The following issues should be noted when using an x86 kernel:
- The x86 kernel does not restrict your use of registers.
In addition, you can use C code as well as assembler code when developing your interrupt service routines (ISRs). However, be aware that the ISR should be as small and fast as possible.
- Nested interrupts.
The x86 CPU architecture contains a single interrupt line and typically a PIC to support nested interrupts. To support nesting by priority, the PIC must be programmed accordingly. For more information, see the PIC documentation. When the x86 kernel intercepts an interrupt request (IRQ), the kernel disables interrupts, saves the registers, and then turns interrupts back on before calling the ISR.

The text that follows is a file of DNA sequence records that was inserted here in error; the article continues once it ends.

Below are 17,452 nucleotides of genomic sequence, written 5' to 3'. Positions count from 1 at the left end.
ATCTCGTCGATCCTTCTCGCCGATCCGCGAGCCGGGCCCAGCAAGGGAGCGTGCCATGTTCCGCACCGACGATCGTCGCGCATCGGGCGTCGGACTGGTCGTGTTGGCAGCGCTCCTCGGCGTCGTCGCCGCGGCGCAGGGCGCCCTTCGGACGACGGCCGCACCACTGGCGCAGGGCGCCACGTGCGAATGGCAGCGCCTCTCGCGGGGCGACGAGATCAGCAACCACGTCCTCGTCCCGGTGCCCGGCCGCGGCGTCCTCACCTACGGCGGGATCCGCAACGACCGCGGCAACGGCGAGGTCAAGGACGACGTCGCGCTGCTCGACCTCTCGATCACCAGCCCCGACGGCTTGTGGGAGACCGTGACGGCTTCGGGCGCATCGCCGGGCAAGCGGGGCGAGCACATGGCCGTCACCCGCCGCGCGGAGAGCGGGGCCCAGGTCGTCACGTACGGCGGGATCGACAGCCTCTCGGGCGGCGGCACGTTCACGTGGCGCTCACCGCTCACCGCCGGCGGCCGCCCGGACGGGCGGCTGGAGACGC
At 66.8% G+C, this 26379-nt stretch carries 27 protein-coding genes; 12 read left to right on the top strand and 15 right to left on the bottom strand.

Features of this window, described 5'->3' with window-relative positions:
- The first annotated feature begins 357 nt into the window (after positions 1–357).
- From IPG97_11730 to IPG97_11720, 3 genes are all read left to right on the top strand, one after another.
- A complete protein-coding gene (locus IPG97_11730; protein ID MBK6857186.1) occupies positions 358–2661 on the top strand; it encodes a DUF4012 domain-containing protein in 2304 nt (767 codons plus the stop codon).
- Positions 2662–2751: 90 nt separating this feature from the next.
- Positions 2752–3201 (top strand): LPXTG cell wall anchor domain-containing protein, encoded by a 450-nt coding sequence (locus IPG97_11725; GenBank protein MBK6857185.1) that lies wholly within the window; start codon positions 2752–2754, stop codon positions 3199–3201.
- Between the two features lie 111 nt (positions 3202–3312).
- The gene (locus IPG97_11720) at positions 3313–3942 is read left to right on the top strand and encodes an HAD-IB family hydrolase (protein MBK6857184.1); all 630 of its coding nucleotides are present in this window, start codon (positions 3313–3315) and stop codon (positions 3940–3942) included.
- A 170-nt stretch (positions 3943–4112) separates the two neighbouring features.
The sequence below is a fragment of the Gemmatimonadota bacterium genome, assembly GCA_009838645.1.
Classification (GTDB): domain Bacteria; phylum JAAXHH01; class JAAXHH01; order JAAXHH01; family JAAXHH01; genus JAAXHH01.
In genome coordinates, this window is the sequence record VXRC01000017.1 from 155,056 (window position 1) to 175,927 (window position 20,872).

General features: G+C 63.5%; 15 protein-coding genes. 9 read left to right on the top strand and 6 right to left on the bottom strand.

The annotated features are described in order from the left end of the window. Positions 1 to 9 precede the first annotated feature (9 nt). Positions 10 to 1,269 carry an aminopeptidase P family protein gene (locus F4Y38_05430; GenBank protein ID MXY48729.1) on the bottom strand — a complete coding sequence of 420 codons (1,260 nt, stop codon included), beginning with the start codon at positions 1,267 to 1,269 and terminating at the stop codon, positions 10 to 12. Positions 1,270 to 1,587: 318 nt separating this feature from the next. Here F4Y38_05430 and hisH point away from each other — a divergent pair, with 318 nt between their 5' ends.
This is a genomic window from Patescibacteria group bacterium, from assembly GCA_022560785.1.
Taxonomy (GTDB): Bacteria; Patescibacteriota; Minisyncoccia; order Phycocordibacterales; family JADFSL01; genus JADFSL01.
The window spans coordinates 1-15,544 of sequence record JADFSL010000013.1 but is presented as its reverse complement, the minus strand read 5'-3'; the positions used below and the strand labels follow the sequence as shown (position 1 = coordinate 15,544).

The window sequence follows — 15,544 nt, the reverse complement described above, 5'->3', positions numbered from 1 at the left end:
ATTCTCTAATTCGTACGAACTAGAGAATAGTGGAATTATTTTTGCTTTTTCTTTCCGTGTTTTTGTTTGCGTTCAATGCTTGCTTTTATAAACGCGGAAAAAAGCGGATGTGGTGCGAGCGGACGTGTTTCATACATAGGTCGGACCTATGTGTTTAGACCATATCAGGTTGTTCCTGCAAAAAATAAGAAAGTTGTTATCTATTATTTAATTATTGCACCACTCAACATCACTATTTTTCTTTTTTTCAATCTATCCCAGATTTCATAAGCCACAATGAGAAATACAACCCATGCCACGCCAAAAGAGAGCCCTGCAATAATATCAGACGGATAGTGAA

- When using GetSystemInfo to obtain microprocessor information, note that the dwProcessorType member of the SYSTEM_INFO structure does not return the correct microprocessor type.
To have dwProcessorType return the correct microprocessor type, implement an I/O control code in your OAL before any other applications are run and set the CEProcessorType global variable to PROCESSOR_INTEL_486. This value cannot be set in OEMInit because the detect routine for the OS is not run until after OEMInit is called.
Last updated on Wednesday, April 13, 2005
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